Today, I want to announce three important steps we are taking that reflect our holistic approach.

First, along with our partners at the Department of Health and Human Services, we are issuing new guidance aimed at raising awareness of hate crimes during the pandemic.

This guidance includes several steps that community-based organizations, law enforcement, government officials, and others can take to raise awareness of hate crimes and hate incidents – and how that increased awareness can be used as a tool for prevention and response.

This guidance focuses on both hate crimes and hate incidents, and was created with the input of many community-based stakeholders and public health professionals.

In just a moment, Deputy Secretary Palm will discuss this guidance further.

Second, I am pleased to announce that the Department has hired Ana Paula Noguez Mercado as our first ever fulltime Language Access Coordinator.

Ana, please stand up.  [Applause]

Thank you for joining the team.

We know that language access is a major barrier to the reporting of hate crimes and hate incidents.

Ana will join our Office for Access to Justice where she will work to improve knowledge, use, and expansion of the Department’s language access resources.

Third, I am pleased to announce that the Department is releasing $10 million in grant solicitations for new programs to address hate crimes.

$5 million of this grant funding was authorized under the Jabara-Heyer NO HATE Act.  These grants will support better hate crime reporting to the FBI and will fund states to establish and run reporting hotlines for victims of hate crimes

The other $5 million will go to supporting community-based approaches to preventing and addressing hate crimes. 

I want to thank Congress for providing the funding that allowed us to launch these grant programs.

And I want to thank Amy Solomon and her team at the Office of Justice Programs for administering these important grants and putting these funds to good use.  

Confronting unlawful acts of hate is a matter of moral urgency for all of us here today, and it is a charge deeply rooted in the Justice Department’s founding.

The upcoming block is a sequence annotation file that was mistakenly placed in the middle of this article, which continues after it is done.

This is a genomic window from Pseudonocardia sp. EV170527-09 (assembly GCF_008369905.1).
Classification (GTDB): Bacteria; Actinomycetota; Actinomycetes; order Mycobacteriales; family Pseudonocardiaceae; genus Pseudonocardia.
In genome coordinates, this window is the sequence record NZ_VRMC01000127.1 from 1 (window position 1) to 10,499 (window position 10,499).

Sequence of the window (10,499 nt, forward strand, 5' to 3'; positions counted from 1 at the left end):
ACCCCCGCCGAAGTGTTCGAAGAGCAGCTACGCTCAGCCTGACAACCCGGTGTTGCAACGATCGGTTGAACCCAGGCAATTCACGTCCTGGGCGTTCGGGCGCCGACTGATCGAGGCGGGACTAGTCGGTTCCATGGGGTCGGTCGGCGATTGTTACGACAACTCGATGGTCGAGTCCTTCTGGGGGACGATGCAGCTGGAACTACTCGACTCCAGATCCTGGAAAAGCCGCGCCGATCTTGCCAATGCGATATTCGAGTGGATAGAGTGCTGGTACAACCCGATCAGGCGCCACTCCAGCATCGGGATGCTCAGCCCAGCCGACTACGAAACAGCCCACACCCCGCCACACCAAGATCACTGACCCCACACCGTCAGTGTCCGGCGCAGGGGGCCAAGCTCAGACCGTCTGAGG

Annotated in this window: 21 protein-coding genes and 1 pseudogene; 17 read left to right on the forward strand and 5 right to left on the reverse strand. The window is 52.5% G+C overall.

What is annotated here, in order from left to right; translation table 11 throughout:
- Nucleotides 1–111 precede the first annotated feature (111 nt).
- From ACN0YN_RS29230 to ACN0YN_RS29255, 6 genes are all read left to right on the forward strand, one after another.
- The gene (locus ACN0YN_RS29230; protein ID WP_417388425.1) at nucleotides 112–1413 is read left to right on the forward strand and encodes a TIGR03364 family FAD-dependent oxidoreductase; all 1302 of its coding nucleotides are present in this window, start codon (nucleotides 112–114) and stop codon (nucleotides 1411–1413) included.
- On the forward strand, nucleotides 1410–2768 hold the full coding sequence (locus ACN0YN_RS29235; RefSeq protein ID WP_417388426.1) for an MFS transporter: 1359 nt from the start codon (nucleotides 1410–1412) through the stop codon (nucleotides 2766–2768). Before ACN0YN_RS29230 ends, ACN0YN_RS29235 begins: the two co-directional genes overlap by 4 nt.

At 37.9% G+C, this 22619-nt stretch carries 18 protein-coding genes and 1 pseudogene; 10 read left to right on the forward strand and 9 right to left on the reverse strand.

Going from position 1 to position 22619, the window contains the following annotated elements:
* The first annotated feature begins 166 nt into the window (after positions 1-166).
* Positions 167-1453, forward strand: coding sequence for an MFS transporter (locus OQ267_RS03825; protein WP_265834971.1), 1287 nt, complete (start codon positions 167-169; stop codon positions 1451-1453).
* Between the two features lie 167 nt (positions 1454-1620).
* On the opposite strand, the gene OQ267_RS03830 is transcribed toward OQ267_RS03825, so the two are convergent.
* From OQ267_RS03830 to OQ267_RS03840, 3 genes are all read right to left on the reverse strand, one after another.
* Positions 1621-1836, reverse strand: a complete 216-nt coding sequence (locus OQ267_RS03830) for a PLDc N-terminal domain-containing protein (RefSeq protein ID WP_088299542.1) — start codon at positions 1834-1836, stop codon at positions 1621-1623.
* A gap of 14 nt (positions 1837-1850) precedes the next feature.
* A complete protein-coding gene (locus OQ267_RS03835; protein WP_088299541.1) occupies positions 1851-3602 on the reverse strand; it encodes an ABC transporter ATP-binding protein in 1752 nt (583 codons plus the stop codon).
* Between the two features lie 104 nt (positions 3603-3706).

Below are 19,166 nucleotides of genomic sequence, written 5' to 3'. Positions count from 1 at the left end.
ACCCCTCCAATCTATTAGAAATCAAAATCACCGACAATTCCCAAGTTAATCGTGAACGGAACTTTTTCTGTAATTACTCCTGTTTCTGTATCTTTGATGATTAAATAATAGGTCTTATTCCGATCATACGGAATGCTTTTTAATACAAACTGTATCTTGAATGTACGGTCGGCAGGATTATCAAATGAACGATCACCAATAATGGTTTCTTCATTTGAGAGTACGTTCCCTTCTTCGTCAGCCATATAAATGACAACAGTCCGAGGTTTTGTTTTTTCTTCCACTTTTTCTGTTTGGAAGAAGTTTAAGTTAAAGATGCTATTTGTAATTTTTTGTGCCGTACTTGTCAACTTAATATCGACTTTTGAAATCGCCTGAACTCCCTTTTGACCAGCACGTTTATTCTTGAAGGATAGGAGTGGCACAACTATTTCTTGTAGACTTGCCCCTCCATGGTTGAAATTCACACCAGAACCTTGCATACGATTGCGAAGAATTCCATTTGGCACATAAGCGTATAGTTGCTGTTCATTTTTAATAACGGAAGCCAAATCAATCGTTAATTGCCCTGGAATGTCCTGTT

As I have noted many times before, this Department was founded in 1870 in the aftermath of the Civil War with the first fundamental purpose to fight the white supremacist attack on Black civil rights after the Civil War.  

152 years later, the task to combat hate-fueled violence remains central to the Department’s mission.

We do this because it is our legal obligation. And we do this because it is our moral obligation. 

We do this work because we believe that all people in this country should be able to live without fear of being attacked or harassed because of where they are from, what they look like, whom they love, or how they worship.

Thank you all for being here and for your tireless work and partnership.  

In a moment, you will hear from Deputy Secretary Palm from the Department of Health and Human Services. She will be followed by our Deputy and Associate Attorneys General who will speak more specifically to the steps we have taken in the past year.

Before that, however we will play a short video featuring reflections from the family members of four people who were killed by hate crimes, but whose legacies will have an enduring impact on combating hate crimes.

Thank you to the families of Heather Heyer, Khalid Jabara, and of Matthew Shepard, and James Byrd Jr. for your important words in this video. And thanks again to those of you who are here with us today.

At the end of the event, the Attorney General returned to the podium to give closing remarks.

So, as most of you know, this event was long planned. We did not need any more reminders of the urgency of our fight against hate and racially motivated violent extremism.

Unfortunately, we are gathered today in the shadow and the wake of another horrific attack. If it’s possible to even further re-double our efforts, something like this can only cause us to do so.

We commit to using every resource of the Department of Justice to prevent these kinds of acts of hate, to hold accountable those who commit them, and to support communities that are damaged and terrorized by them.

That is our job, and thanks to you we have great partners in this effort.

I want to say today is a beautiful day and all of you are here, and we would be grateful if you would think about mingling with each other in our courtyard when you step down on the first floor.   

It’s a nice day and a nice chance for all of the supporters of anti-hate get together, see each other and talk to each other.

Thank you so much, all of you, for coming.

Hate Crimes
Access to Justice
Updated May 24, 2022